Former Israeli PM Acquitted; Wants Right-Wing US Jews Probed
Ehud Olmert found guilty on one of three charges
The associates of former Israeli Prime Minister Ehud Olmert said on Wednesday that right-wing American Jews should be investigated for their role in his 2008 impeachment, according to the Jerusalem Post.
The former PM was indicted on charges of fraud, breach of trust, false entries in corporate documents and acquisition through fraudulent means in cases popularly known as the Rishon Tours double-billing affair, the Talansky affair and the Investments Centre affair.
The proceedings involved 152 court sessions over two years, producing 4,000 pages of testimony.
But on Tuesday, Olmert was found not guilty on the majority of the corruption charges he was facing as the Jerusalem District Court exonerated the former Israeli leader in a 700-page ruling.
“We are not looking for conspiracy theories but we want answers to facts,” said a source close to Olmert. “Certain people became part of the political game and brought about investigations, which led to his resignation. You have to ask yourself whether these things should be investigated.”
Olmert was convicted of breach of trust in the Investment Center case, considered the least serious of the charges he faced, and will be sentenced in September, according to court documents.
The case dealt with a conflict of interest, in which Olmert gave favorable treatment to companies run by a former business partner in an investment deal during his time in office as Minister of Industry, Trade and Labour. Olmert was alleged to have influenced some decisions made by his ministry in their favour when he held the position between 2003 and 2006.
Olmert’s lawyer, Eli Zohar, said he would not appeal the conviction, which makes Olmert the first prime minister in Israel to be convicted of breach of public trust. It is possible that he will be jailed for the conviction.
“I would like to remind you all that the court said that there was procedural impropriety in this case – not fraud and not corruption,” said the former PM outside the court. “As for the ramifications of this indictment – there are lessons to be learned here, and personal responsibility to be assumed by some. I leave that up to them.”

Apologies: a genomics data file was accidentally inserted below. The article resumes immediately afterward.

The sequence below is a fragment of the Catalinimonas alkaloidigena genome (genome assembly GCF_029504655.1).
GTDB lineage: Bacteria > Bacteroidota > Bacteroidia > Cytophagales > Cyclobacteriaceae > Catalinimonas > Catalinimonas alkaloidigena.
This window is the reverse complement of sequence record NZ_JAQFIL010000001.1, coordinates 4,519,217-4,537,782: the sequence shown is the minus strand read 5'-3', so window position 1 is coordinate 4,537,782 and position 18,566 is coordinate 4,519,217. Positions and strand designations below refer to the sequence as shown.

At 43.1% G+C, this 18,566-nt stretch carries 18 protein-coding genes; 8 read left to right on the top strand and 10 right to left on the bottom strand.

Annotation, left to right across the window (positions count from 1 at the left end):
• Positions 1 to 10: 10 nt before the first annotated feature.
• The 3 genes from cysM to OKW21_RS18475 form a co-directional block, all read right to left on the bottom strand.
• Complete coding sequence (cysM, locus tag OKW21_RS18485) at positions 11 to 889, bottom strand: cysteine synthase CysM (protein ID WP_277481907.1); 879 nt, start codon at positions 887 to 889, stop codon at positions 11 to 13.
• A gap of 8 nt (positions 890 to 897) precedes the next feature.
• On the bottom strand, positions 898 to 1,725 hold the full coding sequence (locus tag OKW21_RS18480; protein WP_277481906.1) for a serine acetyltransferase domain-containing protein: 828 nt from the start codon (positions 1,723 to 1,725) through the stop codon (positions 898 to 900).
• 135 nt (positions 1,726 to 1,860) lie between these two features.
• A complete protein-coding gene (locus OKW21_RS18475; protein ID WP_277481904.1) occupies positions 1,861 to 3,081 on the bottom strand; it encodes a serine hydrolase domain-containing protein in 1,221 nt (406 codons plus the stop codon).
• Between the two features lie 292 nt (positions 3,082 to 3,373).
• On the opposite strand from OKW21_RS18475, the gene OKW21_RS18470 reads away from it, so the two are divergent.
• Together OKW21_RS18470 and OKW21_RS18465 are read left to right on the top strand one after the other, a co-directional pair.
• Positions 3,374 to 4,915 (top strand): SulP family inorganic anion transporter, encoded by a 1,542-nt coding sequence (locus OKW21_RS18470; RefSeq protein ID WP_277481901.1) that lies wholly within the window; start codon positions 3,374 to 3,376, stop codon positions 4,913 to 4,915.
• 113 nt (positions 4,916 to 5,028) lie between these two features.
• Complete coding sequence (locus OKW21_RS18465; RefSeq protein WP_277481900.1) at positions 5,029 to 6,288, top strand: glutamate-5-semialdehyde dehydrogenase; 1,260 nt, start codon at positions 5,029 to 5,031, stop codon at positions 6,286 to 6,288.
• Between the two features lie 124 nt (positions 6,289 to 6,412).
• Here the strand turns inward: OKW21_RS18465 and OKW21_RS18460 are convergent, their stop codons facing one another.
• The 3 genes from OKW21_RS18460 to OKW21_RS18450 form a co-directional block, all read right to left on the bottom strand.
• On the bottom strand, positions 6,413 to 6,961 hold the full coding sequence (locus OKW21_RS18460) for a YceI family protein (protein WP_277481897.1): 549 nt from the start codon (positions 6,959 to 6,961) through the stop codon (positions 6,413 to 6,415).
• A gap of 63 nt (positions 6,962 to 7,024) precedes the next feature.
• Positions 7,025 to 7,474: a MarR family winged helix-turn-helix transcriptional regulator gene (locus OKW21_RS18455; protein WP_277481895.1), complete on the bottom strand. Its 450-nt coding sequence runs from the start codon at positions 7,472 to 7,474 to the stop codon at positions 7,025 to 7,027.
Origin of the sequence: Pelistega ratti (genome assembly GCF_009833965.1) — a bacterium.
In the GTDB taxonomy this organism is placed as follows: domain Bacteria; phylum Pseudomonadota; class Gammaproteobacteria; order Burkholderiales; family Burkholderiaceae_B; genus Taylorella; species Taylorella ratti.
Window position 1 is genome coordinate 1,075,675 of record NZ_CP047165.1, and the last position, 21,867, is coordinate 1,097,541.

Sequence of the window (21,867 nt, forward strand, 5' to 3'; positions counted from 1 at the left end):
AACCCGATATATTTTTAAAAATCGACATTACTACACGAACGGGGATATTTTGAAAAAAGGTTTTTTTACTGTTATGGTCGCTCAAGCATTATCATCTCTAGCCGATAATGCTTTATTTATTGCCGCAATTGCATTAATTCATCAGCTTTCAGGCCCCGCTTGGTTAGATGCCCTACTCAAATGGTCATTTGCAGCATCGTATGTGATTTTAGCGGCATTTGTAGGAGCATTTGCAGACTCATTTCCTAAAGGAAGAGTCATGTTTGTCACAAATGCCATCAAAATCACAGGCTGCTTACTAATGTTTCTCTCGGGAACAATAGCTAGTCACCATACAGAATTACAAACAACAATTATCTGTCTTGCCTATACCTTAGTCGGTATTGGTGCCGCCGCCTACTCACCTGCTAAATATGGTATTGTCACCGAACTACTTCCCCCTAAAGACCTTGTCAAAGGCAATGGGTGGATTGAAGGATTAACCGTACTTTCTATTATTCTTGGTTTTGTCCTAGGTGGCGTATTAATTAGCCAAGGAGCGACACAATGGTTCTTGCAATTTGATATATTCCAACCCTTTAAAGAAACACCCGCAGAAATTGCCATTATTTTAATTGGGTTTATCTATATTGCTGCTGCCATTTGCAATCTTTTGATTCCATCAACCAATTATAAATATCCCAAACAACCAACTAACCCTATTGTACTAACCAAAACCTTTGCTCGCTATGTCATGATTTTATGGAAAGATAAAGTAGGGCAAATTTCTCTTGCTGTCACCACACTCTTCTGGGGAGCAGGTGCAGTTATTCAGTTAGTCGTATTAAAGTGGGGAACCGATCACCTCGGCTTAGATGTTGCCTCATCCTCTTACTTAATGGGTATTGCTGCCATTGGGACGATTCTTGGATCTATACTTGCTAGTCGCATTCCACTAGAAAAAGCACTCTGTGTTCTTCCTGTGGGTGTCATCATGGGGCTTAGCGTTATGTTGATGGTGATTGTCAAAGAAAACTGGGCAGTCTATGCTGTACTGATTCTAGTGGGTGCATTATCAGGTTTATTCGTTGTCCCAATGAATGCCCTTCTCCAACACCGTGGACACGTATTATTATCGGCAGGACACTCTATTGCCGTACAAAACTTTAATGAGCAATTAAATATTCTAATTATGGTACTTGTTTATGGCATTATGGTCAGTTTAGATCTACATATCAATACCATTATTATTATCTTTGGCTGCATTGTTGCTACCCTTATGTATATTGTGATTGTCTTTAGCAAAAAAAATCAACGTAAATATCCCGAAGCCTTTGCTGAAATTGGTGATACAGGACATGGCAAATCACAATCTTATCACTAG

The other two allegations Olmert faced would have each carried a three-year mandatory prison sentence had he been convicted.
But the panel of three judges ruled unanimously that the evidence provided did not prove beyond doubt that Olmert had acted with criminal intent.
The testimony of Morris Talansky, an American businessman who told a court in May 2008 that he had given about $150,000 to Olmert over 13 years, mostly in cash stuffed into envelopes, was instrumental in the former Kadima leader’s downfall.
Talansky claimed he had transferred the money to Olmert for his election campaigns and personal expenses, an allegation Olmert repeatedly denied.
Talansky testified that he had sent $25,000 to Olmert between 1992, when he first ran for mayor of Jerusalem, and late 2005, meant for a vacation in Italy and almost $5,000 to cover his bill at a hotel in Washington, D.C. because Olmert’s own credit card was “maxed out.”
Talansky noted that some of the money was meant as a lone but he was never repaid.
Following his acquittal, Olmert maintained his innocence.
“There were no envelopes of money and there are no envelopes of money,” he said. “It never happened.”
Olmert was also cleared of an allegation that while mayor of Jerusalem and later in the cabinet, he billed multiple state and charitable agencies for identical travel expenses and used the extra money for private family trips.
“After over four years this case has finally come to its end. Four years ago, the media was riddled with reports of 'cash envelopes' and illicit money. Well, today the court found that there was no such thing,” Olmert told reporters outside the court.
The ruling “addresses the core of the indictment filed against me – and the court found me not guilty. I never defrauded anyone, not one institution or charity. There was no corruption… I do not intend to thank the court for this ruling. This was not a personal matter of ‘good decision versus bad decision.’ The court ruled according to the evidence, after four years and hundreds of meetings and sifting through things. I do however, want to thank the court for maintaining the dignity of the proceedings,” he stated.
Olmert quoted former Prime Minister Menachem Begin who in the 1970s declared, “There are judges in Jerusalem.”